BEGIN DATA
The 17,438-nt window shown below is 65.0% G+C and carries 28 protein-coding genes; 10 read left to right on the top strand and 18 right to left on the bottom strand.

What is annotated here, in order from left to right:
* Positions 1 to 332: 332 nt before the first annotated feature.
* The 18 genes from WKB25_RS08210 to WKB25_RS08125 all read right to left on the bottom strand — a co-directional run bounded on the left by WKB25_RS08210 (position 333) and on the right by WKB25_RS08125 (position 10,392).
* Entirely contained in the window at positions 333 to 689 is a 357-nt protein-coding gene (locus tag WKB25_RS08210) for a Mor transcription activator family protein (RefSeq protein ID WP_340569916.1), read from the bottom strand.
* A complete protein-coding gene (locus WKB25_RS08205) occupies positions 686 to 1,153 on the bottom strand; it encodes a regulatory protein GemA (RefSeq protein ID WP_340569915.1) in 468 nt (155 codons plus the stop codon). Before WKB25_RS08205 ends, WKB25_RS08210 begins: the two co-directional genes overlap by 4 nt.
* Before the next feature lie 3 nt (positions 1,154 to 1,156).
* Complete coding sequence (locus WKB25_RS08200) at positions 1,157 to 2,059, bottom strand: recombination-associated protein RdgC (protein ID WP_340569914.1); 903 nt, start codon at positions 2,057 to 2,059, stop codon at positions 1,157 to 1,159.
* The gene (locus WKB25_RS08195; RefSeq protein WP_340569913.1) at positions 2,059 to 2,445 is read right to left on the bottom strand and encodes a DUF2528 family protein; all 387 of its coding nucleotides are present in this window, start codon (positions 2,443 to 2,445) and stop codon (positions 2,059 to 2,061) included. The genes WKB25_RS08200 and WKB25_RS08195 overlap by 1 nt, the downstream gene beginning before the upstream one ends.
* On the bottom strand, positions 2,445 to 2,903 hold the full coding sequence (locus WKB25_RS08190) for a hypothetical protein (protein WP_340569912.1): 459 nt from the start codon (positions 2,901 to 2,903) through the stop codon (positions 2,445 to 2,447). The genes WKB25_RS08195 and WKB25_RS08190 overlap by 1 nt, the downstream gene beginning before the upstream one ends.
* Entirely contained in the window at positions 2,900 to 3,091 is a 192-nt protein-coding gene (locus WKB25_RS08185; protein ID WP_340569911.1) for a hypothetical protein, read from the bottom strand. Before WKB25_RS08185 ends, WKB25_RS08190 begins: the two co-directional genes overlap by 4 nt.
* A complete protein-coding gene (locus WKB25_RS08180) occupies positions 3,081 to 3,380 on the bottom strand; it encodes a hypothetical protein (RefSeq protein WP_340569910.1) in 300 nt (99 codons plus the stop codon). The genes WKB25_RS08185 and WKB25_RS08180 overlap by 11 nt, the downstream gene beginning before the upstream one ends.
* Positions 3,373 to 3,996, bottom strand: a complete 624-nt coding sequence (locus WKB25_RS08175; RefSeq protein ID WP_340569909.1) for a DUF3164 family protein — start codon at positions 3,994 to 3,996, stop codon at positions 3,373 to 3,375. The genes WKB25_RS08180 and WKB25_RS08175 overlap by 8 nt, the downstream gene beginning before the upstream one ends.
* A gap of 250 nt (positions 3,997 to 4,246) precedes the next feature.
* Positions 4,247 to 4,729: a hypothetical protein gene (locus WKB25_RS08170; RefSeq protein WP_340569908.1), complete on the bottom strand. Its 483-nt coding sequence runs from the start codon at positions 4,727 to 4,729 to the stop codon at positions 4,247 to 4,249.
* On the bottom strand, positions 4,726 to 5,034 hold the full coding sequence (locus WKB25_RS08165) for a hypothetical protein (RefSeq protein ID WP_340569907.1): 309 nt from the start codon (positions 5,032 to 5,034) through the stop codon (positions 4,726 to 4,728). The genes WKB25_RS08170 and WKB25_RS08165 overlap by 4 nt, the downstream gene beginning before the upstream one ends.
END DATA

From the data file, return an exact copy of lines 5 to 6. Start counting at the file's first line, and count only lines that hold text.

* Entirely contained in the window at positions 333 to 689 is a 357-nt protein-coding gene (locus tag WKB25_RS08210) for a Mor transcription activator family protein (RefSeq protein ID WP_340569916.1), read from the bottom strand.
* A complete protein-coding gene (locus WKB25_RS08205) occupies positions 686 to 1,153 on the bottom strand; it encodes a regulatory protein GemA (RefSeq protein ID WP_340569915.1) in 468 nt (155 codons plus the stop codon). Before WKB25_RS08205 ends, WKB25_RS08210 begins: the two co-directional genes overlap by 4 nt.